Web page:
“Oh, that's not good,” she muttered, and then screamed as she was forced to dodge a sword that got too close for comfort. She responded in typical fashion, hurling shrieks and acid sprays as she flailed around in the water, looking for whatever direction looked most promising to flee toward. She managed to duck around one of the warforged and got back to the dry land, dashing back to the far end. Citrine dove through the doorway and used it to her advantage, and spun around as the pirates gathered closer. She held her hands close together, tucked close to her side; a bead of green energy appeared between them and quickly swelled. The elf twisted her body, bringing her hands up over her head where the sphere continued to grow. Citrine's back arched as she stepped forward, and then she flung herself forward as she brought her hands down. The sphere hurled from her grasp, billowing larger as it went. It slammed into the foremost warforged, and there was a detonation of force and acid.

    Acrid fumes swirled in the air and was slow to part. The warforged were scattered like broken and discarded toys. Laerathor had partially climbed out of the water thanks to a few neighboring steps, and was left staring at the sorceress. Citrine felt suddenly self-conscious, and she shifted her weight from one foot to the other. After a moment, she gave a little shrug. “What?”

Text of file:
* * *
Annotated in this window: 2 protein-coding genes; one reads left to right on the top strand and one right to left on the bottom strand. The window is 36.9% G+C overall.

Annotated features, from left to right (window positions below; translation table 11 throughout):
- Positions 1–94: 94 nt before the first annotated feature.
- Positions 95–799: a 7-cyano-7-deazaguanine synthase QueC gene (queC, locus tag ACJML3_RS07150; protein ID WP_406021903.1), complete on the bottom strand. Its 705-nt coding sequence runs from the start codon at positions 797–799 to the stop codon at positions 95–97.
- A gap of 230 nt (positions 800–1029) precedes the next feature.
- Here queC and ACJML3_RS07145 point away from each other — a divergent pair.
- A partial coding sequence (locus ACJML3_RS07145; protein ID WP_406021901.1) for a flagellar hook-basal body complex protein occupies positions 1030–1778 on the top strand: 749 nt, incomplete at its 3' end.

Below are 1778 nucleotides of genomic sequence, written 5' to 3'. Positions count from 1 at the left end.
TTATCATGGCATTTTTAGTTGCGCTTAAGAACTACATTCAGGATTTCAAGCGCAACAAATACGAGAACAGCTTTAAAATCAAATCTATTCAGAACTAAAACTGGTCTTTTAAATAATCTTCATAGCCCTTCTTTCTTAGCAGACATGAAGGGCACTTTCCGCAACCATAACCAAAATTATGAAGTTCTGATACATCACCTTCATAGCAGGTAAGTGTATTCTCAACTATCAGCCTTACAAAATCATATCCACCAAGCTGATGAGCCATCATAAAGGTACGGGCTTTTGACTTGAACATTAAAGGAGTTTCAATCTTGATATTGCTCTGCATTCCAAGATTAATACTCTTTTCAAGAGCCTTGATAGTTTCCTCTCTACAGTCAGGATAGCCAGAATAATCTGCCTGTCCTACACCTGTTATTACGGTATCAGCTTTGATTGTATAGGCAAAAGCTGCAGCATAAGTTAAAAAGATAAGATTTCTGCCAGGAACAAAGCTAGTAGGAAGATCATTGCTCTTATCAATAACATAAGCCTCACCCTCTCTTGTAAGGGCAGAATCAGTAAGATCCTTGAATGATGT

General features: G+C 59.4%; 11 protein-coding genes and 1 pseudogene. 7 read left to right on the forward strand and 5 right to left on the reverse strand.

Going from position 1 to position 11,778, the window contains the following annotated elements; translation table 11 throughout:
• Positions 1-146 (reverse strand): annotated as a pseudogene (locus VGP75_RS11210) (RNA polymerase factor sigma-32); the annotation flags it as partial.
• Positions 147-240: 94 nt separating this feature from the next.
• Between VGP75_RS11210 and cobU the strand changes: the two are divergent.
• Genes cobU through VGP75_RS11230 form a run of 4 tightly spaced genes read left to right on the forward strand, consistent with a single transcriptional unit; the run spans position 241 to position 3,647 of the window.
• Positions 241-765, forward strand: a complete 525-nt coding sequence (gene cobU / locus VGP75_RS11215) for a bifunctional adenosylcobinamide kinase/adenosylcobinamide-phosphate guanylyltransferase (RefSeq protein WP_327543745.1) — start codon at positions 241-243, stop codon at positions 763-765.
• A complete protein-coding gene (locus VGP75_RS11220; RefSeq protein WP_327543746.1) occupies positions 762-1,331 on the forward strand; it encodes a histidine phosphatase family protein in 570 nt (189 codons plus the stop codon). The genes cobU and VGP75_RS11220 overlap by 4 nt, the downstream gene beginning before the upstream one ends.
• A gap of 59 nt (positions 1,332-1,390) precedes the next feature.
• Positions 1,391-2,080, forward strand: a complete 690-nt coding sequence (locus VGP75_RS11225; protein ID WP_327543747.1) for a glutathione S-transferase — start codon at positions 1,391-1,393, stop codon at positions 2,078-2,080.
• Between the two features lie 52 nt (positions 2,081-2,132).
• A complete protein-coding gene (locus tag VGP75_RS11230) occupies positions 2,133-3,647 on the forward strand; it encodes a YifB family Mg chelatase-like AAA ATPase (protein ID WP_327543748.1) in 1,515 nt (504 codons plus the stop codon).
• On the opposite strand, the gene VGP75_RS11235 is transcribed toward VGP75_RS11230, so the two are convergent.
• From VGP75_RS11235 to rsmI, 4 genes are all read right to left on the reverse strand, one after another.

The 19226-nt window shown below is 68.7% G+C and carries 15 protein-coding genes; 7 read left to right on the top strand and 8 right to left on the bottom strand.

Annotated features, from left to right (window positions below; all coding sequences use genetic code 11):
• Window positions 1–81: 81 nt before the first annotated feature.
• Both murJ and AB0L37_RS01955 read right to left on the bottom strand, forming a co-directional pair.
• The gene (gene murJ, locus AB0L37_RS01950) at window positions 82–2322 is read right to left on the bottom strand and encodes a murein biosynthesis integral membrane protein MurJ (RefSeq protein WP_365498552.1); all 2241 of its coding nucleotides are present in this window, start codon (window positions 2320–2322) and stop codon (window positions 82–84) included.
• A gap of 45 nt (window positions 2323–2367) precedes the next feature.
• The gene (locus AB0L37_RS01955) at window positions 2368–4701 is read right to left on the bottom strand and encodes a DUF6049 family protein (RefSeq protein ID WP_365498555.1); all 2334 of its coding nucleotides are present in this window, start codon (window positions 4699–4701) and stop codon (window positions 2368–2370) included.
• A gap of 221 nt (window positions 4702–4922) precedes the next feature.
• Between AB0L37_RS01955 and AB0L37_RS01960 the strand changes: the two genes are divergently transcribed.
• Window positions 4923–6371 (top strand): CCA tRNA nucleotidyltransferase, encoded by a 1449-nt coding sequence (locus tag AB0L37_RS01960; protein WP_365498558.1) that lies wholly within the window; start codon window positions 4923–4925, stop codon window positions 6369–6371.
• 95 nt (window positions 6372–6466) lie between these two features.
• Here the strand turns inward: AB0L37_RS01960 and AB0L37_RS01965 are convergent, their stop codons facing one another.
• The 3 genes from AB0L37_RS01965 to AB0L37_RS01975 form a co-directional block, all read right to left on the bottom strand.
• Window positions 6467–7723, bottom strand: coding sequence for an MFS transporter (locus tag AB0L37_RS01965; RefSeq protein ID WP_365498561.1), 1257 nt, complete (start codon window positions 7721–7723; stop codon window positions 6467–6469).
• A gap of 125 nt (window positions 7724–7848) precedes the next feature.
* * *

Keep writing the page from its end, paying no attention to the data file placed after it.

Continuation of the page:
“Since when have you been able to cast Acid Blast?”

    Citrine took a keen interest in messing with an imaginary spot on the floor with her foot instead of answering immediately. Another small shrug proceeded her reply. “For a while now.”

    Lareathor stared stupidly at her before climbing to his feet. “So, let me get this straight – you could be blowing up everything with... but you... Melf's...” Citrine swore the drow's face turned on a shade of purple she had never seen before. Laerathor held his hands up as if he wanted to grab Citrine and shake her. Or choke the life out of her. Or both, Citrine really couldn't tell. Finally Laerathor let his hands drop with a sigh. “You've got all that power, yet you run around like a chicken with its head cut off during a fight.”